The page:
This was the view of the United Nations’ Food and Agriculture Organisation (FAO) and its World Food Programme (WFP) in a recently issued statement.
According to the statement, a combination of failed harvests in a number of SADC countries during the 2014/2015 summer together with the effects of ongoing drought conditions in the region would create an estimated 27,4 million food-insecure people over the next six months.
“Most at threat from immediate food insecurity are Malawi, Zimbabwe and Madagascar which all suffered severe crop failure due to extended dry spells. There are also concerns about growing food insecurity in Lesotho and the southern parts of Angola and Mozambique. While Botswana and Namibia also suffered from extensive drought earlier this year, people in these countries are not considered as much at risk,” said the statement.
Malawi was reportedly struggling with its worst food insecurity in a decade as a result of damage-causing floods that had then been followed by the current drought conditions. Zimbabwe’s harvest from its 2014/2015 summer crops was 50% down on harvests from the 2013/14 summer production season.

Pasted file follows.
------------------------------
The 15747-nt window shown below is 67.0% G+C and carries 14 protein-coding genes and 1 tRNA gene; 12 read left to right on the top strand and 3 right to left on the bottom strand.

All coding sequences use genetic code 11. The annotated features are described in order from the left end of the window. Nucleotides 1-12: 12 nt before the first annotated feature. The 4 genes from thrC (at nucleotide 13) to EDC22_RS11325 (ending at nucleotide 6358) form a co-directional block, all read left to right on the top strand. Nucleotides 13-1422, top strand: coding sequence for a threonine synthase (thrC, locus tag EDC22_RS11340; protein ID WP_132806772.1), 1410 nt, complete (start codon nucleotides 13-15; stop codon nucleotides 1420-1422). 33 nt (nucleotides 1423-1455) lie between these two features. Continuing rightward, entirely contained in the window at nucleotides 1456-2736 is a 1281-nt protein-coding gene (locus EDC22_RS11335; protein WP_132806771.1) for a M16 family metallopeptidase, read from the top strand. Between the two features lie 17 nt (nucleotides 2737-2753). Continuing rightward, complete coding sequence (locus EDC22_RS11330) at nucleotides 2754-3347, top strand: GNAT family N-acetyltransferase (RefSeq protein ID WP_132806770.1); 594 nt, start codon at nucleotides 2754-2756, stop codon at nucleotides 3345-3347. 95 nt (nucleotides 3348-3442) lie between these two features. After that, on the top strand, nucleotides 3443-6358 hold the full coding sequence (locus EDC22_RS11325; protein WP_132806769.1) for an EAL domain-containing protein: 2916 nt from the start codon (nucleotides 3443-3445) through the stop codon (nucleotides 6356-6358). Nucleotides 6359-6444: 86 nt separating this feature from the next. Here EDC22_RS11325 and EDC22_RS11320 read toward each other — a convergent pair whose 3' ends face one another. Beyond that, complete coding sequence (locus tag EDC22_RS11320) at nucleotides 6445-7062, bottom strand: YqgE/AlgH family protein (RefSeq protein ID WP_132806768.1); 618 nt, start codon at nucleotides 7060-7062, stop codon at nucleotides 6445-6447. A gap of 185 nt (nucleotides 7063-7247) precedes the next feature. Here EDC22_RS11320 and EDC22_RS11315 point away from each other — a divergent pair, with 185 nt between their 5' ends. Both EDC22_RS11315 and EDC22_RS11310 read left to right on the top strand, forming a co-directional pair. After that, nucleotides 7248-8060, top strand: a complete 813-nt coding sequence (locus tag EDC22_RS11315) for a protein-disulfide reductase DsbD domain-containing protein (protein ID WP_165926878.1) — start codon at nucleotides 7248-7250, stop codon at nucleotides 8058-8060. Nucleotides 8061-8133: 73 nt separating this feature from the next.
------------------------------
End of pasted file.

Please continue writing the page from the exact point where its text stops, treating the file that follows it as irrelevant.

Farmer’s Weekly contacted eleven of South Africa’s fourteen fellow member countries in SADC to try and obtain reports on their agricultural production conditions. However, only one country, Namibia, responded.
Wallie Roux, of the Namibian Agricultural Union, said that the Namibian government had announced drought aid relief to its agriculture sector. Crop farmers were being subsidised with seed and fertiliser. Livestock producers were being incentivised to sell all excess stock in order to protect natural grazing resources, and transport subsidies were being paid to farmers who had found additional grazing and were willing to move their remaining animals to it.
The FAO said that it would continue to promote and support “the adoption of climate smart technologies for both livestock and crop production systems as a way to promote sustainable production and increased resilience among communities” in SADC.